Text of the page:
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Multifocal Accommodating IOLs a Good Option For Cataract Surgery

September 9, 2016

A new study presented at the American Society of Cataract and Refractive Surgery meeting found that patients who underwent cataract surgery with bilateral multifocal and bilateral accommodating IOLs reported high satisfaction.

The study involved 117 patients, 68 of which received a multifocal IOL and 49 of which received an accommodating IOL.

Why is this significant? Well, in the days before intraocular lenses (IOLs), patients who underwent cataract surgery still needed to wear thick glasses or special contact lenses to see after their surgery. Now, newer procedures actually replace your natural lens during cataract surgery, so that you can enjoy the improvements in your vision, many times without the need for glasses or contacts.

Monofocal lenses have been around for quite awhile and are prescribed for a fixed distance. The IOL is set for focus at a certain range, so if your IOL is set for distance vision, you’ll need to supplement it with reading glasses for close vision. Conversely, if your IOL is set for near vision, you will need glasses that enable long distance vision.

But multifocal or accommodative lenses are one of the options that patients can choose from that will reduce or eliminate the need for glasses after cataract surgery. The IOL is designed with a series of focal lenses, so that patients can see objects clearly both near and far away. These lenses are generally placed in both eyes, and allow certain eye muscles to move the IOL back and forth, much like a natural lens.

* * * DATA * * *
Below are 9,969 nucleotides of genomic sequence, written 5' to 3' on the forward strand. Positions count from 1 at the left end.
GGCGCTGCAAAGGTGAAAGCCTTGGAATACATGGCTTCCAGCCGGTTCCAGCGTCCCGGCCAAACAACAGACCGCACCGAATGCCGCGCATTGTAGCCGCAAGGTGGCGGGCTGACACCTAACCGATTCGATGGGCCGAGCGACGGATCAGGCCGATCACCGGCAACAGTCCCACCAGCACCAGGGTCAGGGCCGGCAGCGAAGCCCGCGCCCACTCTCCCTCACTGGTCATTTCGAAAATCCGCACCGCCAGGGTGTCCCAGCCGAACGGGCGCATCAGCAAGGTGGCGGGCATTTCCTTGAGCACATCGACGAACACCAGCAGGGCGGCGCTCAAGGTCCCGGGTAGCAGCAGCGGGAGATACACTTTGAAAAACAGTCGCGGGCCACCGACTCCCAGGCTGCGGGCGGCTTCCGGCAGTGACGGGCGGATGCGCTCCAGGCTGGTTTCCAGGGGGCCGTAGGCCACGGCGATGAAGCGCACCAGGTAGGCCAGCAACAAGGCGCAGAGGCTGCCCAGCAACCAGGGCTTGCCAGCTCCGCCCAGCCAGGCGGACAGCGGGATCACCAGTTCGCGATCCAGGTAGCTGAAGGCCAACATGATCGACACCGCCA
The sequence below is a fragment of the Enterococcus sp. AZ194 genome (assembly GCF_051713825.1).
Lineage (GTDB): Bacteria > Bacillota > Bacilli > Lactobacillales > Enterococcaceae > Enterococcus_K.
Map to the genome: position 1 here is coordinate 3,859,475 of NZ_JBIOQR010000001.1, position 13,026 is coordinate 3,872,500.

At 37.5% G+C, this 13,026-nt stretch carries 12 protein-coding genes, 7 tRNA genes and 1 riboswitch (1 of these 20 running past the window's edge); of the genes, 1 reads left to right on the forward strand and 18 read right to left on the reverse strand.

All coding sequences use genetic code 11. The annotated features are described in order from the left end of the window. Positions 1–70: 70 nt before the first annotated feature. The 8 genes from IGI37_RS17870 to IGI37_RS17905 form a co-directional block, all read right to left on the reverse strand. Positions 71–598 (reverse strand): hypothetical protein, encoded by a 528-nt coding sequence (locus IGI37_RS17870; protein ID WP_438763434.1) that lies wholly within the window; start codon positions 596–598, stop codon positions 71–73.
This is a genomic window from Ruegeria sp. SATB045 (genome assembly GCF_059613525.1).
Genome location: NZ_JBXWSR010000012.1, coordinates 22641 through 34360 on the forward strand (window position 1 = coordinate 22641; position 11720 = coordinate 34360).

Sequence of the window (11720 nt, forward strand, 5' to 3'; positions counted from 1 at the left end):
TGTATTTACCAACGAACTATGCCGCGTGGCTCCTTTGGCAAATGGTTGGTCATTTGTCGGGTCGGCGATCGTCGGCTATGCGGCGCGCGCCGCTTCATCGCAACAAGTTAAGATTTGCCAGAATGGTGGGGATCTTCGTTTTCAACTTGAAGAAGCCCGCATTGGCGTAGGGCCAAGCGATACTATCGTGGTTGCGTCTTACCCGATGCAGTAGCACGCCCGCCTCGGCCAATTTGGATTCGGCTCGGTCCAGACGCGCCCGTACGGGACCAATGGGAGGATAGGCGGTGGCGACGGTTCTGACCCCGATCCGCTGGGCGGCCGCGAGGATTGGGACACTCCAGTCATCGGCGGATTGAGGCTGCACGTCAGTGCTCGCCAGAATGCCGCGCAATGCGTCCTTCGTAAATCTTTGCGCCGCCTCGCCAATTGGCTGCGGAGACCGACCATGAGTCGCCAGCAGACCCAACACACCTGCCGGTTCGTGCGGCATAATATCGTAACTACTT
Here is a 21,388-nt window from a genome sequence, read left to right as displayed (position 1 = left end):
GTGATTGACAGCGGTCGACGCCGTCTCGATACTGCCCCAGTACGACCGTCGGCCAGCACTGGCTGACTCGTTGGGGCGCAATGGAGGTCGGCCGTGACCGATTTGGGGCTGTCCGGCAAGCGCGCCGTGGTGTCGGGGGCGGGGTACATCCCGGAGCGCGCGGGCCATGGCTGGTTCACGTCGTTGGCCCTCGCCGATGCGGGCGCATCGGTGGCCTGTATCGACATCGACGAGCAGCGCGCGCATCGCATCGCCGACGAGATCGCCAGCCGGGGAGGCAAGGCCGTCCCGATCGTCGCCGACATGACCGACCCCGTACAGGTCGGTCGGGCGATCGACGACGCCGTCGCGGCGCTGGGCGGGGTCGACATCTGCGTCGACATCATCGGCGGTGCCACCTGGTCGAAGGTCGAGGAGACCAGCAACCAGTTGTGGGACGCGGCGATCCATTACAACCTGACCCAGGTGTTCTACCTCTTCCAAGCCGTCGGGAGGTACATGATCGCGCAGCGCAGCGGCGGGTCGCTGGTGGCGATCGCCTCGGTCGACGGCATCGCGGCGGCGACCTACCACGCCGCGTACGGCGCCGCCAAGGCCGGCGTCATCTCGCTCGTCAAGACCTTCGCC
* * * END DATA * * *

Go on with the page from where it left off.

So you can see why it’s so important that the study has found high satisfaction rates among patients who went with multifocal or accommodating lenses. One of the risks of these lenses is the chance of side effects like halos around lights at night, depending on the size of the patient’s pupils. However, these are generally not as problematic as the halos caused by the cataracts themselves.

It was thought that the brain will learn to selectively ignore them after a period of time. This happens in the same way that we learn to ignore background noises like traffic or ocean waves, a process called neuroadaptation. This isn’t exactly what the study found, however.

Interestingly, Dr. John A. Hovanesian says that, “One of the takeaways for us is that the idea of neuroadaptation probably doesn’t really happen with multifocals. Patients may stop complaining because they stop complaining. Among both groups, even if they had glare and halos, patients would not have chosen a different lens.”

So even though they had to deal with the halos, after 5.4 years, 90% said that they were either “somewhat satisfied” or “very satisfied” and would be likely to recommend the procedure to family and friends.

The team at EyeCare2020 has improved the vision of countless people in New Jersey and the surrounding area, so why not you? Learn more about cataract surgery today to start your journey towards better, clearer vision.

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